The National Retail Association has joined forces with the Palaszczuk Government to launch a Domestic Violence Retailer Support Program to assist small to medium businesses in addressing domestic and family violence.
Dominique Lamb, CEO of the National Retail Association, said that retailers can play a part in combatting domestic and family violence even during the COVID-19 pandemic.
“Retail has always been one of the biggest employers of women in Australia and women represent the vast majority of those affected by domestic violence.”
Ms Lamb noted that domestic violence was not just a community issue, but a workplace issue, as it can impact a staff member’s ability to do their job and can even create risk at the workplace.
“The retail industry has been hit hard by the COVID-19 pandemic, but it doesn’t stop us caring about the welfare of our team members. In fact, the need for additional resources and support is even more critical, with evidence of domestic and family violence reports increasing due to isolation.”
Minister for the Prevention of Domestic and Family Violence Di Farmer said the $100,000 investment by the Palaszczuk Government for the Program aimed to strengthen and support businesses to respond to the needs of their workforces.
Ms Farmer said the funding partnership comprised $60,000 from the Department of Child Safety, Youth and Women and $40,000 from the Department of Employment, Small Business and Training.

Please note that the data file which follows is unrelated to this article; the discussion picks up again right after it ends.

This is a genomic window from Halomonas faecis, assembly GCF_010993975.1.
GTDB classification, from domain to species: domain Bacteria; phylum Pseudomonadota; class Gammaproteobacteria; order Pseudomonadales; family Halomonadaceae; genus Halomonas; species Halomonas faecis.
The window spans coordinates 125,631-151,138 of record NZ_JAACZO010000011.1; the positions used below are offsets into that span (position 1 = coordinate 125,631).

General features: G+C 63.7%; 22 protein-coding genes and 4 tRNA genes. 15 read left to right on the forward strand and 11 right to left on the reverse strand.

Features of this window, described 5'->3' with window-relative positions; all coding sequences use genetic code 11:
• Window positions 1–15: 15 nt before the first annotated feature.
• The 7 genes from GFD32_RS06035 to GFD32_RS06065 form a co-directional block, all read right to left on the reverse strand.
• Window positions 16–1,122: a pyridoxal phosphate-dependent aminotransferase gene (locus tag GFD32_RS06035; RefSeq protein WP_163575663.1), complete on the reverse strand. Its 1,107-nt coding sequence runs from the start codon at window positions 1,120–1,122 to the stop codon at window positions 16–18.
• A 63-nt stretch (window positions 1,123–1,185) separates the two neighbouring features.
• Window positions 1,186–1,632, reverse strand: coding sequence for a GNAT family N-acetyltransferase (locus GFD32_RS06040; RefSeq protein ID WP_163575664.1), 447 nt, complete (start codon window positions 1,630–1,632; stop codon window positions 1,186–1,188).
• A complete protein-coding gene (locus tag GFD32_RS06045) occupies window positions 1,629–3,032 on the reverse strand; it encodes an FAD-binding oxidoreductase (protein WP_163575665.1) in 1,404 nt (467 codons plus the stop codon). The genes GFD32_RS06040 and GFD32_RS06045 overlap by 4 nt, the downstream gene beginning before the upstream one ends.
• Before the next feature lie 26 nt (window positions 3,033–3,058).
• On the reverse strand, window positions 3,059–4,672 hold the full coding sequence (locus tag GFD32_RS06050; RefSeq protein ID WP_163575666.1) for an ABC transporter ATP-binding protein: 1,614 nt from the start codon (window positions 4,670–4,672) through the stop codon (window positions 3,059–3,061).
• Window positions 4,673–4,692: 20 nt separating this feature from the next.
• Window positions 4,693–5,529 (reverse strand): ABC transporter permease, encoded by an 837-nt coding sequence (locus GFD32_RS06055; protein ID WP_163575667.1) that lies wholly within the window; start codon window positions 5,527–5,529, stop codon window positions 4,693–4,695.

“With women making up more than half of the 1.2 million people employed in retail across Australia, there is a real need to equip businesses with the tools they need to address domestic violence,” she said.
“Too many workers lose their jobs as a result of domestic violence. That number can be reduced if we work together to educate workplaces on how they can support their workers.”
“Our investment will help boost awareness among employees of what domestic and family violence is and how they can get help if they need it.”
Minister for Employment, Small Business, Training and Skills Development Shannon Fentiman said that the partnership will deliver vital support for small businesses and their employees who are affected by domestic and family violence.
“Everyone must play their part and it’s great to see the National Retail Association assisting and educating retailers to better respond to this issue,” Ms Fentiman said.
The Domestic Violence Retailer Support Program includes a dedicated website, hotline, webinars, podcasts and online campaign aimed at educating Queensland retailers, particularly small to medium sized businesses, about how domestic violence can impact the workplace, and provide tools and resources to help businesses address and respond to this issue.
If you are the victim or perpetrator of domestic or family violence:
• In an emergency, call the police on Triple Zero (000)
• DVConnect Womensline – phone 1800 811 811 (24 hours, 7 days a week)
• DVConnect Mensline – phone 1800 600 636 (9am to 12 midnight, 7 days per week).